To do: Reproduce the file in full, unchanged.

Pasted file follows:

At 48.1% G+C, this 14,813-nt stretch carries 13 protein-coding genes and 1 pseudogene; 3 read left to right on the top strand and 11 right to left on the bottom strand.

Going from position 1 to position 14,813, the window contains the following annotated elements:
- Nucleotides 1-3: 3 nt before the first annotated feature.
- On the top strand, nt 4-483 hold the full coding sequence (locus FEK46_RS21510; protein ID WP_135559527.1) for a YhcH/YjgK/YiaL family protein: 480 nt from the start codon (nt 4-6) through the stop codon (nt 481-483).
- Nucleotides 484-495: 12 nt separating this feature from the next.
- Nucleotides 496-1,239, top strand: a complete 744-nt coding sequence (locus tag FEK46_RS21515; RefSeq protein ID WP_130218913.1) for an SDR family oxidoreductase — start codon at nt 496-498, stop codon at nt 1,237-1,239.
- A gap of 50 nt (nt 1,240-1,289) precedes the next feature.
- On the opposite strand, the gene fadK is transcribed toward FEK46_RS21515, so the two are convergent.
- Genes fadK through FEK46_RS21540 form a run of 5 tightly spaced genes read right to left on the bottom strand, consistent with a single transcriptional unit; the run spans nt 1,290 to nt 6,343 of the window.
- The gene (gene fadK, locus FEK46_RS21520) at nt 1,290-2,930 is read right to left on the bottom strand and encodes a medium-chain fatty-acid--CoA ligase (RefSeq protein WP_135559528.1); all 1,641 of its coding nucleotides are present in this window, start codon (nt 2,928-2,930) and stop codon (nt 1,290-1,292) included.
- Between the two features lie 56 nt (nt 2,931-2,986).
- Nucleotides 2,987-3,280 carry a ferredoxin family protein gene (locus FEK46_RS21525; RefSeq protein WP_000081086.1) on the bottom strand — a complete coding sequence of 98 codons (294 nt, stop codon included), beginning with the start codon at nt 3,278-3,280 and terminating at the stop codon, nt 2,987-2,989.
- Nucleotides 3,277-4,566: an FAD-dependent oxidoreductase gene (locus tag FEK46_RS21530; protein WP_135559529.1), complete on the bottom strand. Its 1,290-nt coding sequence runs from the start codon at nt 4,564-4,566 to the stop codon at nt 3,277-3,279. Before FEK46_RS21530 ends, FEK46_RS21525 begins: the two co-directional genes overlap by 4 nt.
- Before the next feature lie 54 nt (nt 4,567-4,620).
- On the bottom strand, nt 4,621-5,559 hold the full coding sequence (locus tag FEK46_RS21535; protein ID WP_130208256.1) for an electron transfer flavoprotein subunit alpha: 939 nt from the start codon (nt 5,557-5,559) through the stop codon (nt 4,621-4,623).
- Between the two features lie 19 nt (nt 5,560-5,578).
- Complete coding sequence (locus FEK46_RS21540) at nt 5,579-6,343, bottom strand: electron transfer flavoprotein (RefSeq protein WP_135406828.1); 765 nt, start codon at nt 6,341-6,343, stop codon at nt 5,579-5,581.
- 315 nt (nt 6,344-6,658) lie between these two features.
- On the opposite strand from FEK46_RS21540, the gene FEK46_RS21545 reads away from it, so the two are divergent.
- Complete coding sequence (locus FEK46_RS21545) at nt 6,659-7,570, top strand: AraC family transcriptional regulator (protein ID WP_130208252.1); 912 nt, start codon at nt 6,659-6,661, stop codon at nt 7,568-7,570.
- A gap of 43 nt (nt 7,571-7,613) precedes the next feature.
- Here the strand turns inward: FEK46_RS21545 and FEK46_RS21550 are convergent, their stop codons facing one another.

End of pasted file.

At 48.1% G+C, this 14,813-nt stretch carries 13 protein-coding genes and 1 pseudogene; 3 read left to right on the top strand and 11 right to left on the bottom strand.

Going from position 1 to position 14,813, the window contains the following annotated elements:
- Nucleotides 1-3: 3 nt before the first annotated feature.
- On the top strand, nt 4-483 hold the full coding sequence (locus FEK46_RS21510; protein ID WP_135559527.1) for a YhcH/YjgK/YiaL family protein: 480 nt from the start codon (nt 4-6) through the stop codon (nt 481-483).
- Nucleotides 484-495: 12 nt separating this feature from the next.
- Nucleotides 496-1,239, top strand: a complete 744-nt coding sequence (locus tag FEK46_RS21515; RefSeq protein ID WP_130218913.1) for an SDR family oxidoreductase — start codon at nt 496-498, stop codon at nt 1,237-1,239.
- A gap of 50 nt (nt 1,240-1,289) precedes the next feature.
- On the opposite strand, the gene fadK is transcribed toward FEK46_RS21515, so the two are convergent.
- Genes fadK through FEK46_RS21540 form a run of 5 tightly spaced genes read right to left on the bottom strand, consistent with a single transcriptional unit; the run spans nt 1,290 to nt 6,343 of the window.
- The gene (gene fadK, locus FEK46_RS21520) at nt 1,290-2,930 is read right to left on the bottom strand and encodes a medium-chain fatty-acid--CoA ligase (RefSeq protein WP_135559528.1); all 1,641 of its coding nucleotides are present in this window, start codon (nt 2,928-2,930) and stop codon (nt 1,290-1,292) included.
- Between the two features lie 56 nt (nt 2,931-2,986).
- Nucleotides 2,987-3,280 carry a ferredoxin family protein gene (locus FEK46_RS21525; RefSeq protein WP_000081086.1) on the bottom strand — a complete coding sequence of 98 codons (294 nt, stop codon included), beginning with the start codon at nt 3,278-3,280 and terminating at the stop codon, nt 2,987-2,989.
- Nucleotides 3,277-4,566: an FAD-dependent oxidoreductase gene (locus tag FEK46_RS21530; protein WP_135559529.1), complete on the bottom strand. Its 1,290-nt coding sequence runs from the start codon at nt 4,564-4,566 to the stop codon at nt 3,277-3,279. Before FEK46_RS21530 ends, FEK46_RS21525 begins: the two co-directional genes overlap by 4 nt.
- Before the next feature lie 54 nt (nt 4,567-4,620).
- On the bottom strand, nt 4,621-5,559 hold the full coding sequence (locus tag FEK46_RS21535; protein ID WP_130208256.1) for an electron transfer flavoprotein subunit alpha: 939 nt from the start codon (nt 5,557-5,559) through the stop codon (nt 4,621-4,623).
- Between the two features lie 19 nt (nt 5,560-5,578).
- Complete coding sequence (locus FEK46_RS21540) at nt 5,579-6,343, bottom strand: electron transfer flavoprotein (RefSeq protein WP_135406828.1); 765 nt, start codon at nt 6,341-6,343, stop codon at nt 5,579-5,581.
- 315 nt (nt 6,344-6,658) lie between these two features.
- On the opposite strand from FEK46_RS21540, the gene FEK46_RS21545 reads away from it, so the two are divergent.
- Complete coding sequence (locus FEK46_RS21545) at nt 6,659-7,570, top strand: AraC family transcriptional regulator (protein ID WP_130208252.1); 912 nt, start codon at nt 6,659-6,661, stop codon at nt 7,568-7,570.
- A gap of 43 nt (nt 7,571-7,613) precedes the next feature.
- Here the strand turns inward: FEK46_RS21545 and FEK46_RS21550 are convergent, their stop codons facing one another.